One example I’d use – and it’s not quite a best practice – is in designing a new HR application recently, which needed to be intuitive we challenged the best(?) practice that is very prevalent in SAP traditionally, of input then validate. We decided early on we never wanted to see a form with multiple errors on after pressing a next or submit button. We therefore moved validate to the front, and only allowed users to choose what was a valid option. Of course what we have done here is to set a new best practice – but – I think were I too do this again, I’d want to make sure I’d still questioned if this best practice was valid, and not a lazy assumption that this was still the best way to improve the end user experience.

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      1. Jeremy Thomas Post author

        Thanks for sharing Nathan – I really like especially that last part about questioning whether our decisions are made based on an assumption that we can’t be sure is still (or ever was) the best way. This is something I make sure is a part of every design thinking project of which I am involved – always question the question!

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    2. Heike van Geel

      i like that Tim Guest. – best practice is a set of principles that guide “the how” of a design thinking mindset like empathatic, collaboratively, accepting failire etc. the “what” exactly we do depends on the topic at-hand and cannot be a guided procedure or paint by numbers approach.

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      1. Nathan Adams

        Heike, that’s spot on, I can’t help but conclude, that Best Practices are something to be grasped and shaped to the task – not the other way round…

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    3. Jeremy Thomas Post author

      Tim – great thought! It is often important to provide that guidance. I think the important thing to remember is managing the balance between providing that best practice context for them to work from and developing the mindset to be creative and innovative. The danger of giving too much context is it creates a box that can be much harder to get ‘outside’…and it can limit creating a wholly new box completely!

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    4. Twan van den Broek

      +1 for Tim. Best practices is only a bad thing if you use them at the wrong time/place. Focus on the end user and on his process, you can use DT to do so (and yes I’m a big fan of using DT to reach that goal). And maybe there are some best practice processes that help you understanding the background of your end users.

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      1. Heike van Geel

        Hi Twan,

        yes there are best practices relevant to anyody in Enterprise IT on what activities to pursue and on how to engage with the end-users and thrive on it for an enhanced User Experience and if we are ever so lucky to innovate some’ design driven.

        We will soon publish a short vidoe about ‘what to consider and how to create an end-user engagement stratgy’ in the UX Explorer SAP UX Explorer

        And also plan for hands-on sessions at the SAP D-Code this fall.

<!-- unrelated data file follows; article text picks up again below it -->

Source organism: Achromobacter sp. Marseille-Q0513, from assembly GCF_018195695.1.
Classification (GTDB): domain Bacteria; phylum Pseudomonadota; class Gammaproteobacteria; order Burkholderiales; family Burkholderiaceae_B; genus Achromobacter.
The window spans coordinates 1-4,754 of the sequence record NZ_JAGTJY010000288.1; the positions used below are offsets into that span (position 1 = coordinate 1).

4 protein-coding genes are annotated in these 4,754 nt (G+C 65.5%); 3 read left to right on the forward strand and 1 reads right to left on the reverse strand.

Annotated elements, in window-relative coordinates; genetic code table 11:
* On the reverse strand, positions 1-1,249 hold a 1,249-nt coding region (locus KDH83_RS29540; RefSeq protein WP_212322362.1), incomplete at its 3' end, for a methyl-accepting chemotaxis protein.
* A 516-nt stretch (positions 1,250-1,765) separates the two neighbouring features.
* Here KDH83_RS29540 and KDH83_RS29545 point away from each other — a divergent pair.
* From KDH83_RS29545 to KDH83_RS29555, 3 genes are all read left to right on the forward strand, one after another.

Cheers,

        Heike

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  3. Tobias Hildenbrand

    I like the interpretation of the visuals I created two years ago for the d.camps. The circular layout actually better reflects the iterative character of the approach – thanks for sharing!

    Tobias.

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  4. Martin English

    Jeremy,

    I come from a System Administrator / BASIS background. I know that if I get rid of the developers, I have a chance to create a stable reliable piece of technology. Of course, the only way to guarantee this to also get of the users.

    You might notice I put ‘technology’ only at the very end of that last statement.

    Which is the entire point.

    It's not what the software does, it's what the user does

    I’ll probably get kicked out of the BASIS union (if not the mentor alumni) for saying this, but if the customer’s ‘Standard Automation Process’ software can’t do it, but there is a simple way of doing it outside this platform then that is what I would recommend (of course, I would also be pointing out the leverage to be had from using your SAP Platform).

    ...businesses are run by people who hire and IT Departments

    hth

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    1. Jeremy Thomas Post author

      Hi Martin,

      This is spectacular stuff! Thanks so much for sharing.

      No surprise that I really like and agree with both what you’ve said and what’s in the illustrations you’ve included. That said, my favorite part is the ‘evil bunny’!

      Cheers,

      Jeremy

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  5. Oliver Betz

    Hi Jeremy,

    great blog – fully agree with the statement “Design Thinking is one way to change the game and bridge the gap between desirability (people), viability (business) and feasibility (technology)”.

    I would like to add  “Design Thinking is one way to change the game and bridge the gap between business & end-users AND IT & technology people.”

    When we are engaging with our customer on how to embrace and leverage new technology in the company – let’s take mobility as an example – we talk typiclly to the IT departments. One natural question we aks is if they already have clarity on the use cases they want to mobilise and what the needs of their end-uers are. If we get a “no” then a design thinking workshop with business and end-users is an indeal starting point

    Cheers

    Oliver

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  6. Sylvia Santelli

    What a great blog (and even better comments) focused on best practices. Not saying that lessons learned should be disregarded, but it really should not just be taken blindly and photocopied onto every scenario going forward. The circumstances will always vary, but it’s a good starting place. 

    I also love the evil bunny from above. =)

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  7. Lakshman Pachineela Seshadri

    Interesting Jeremy.  This practice of ‘best practices’ will go on as there is desperation for quick results.  If we can’t give anything unique and of value what good is a ‘best practice’? Copy cats Vs Innovation?  Great challenge!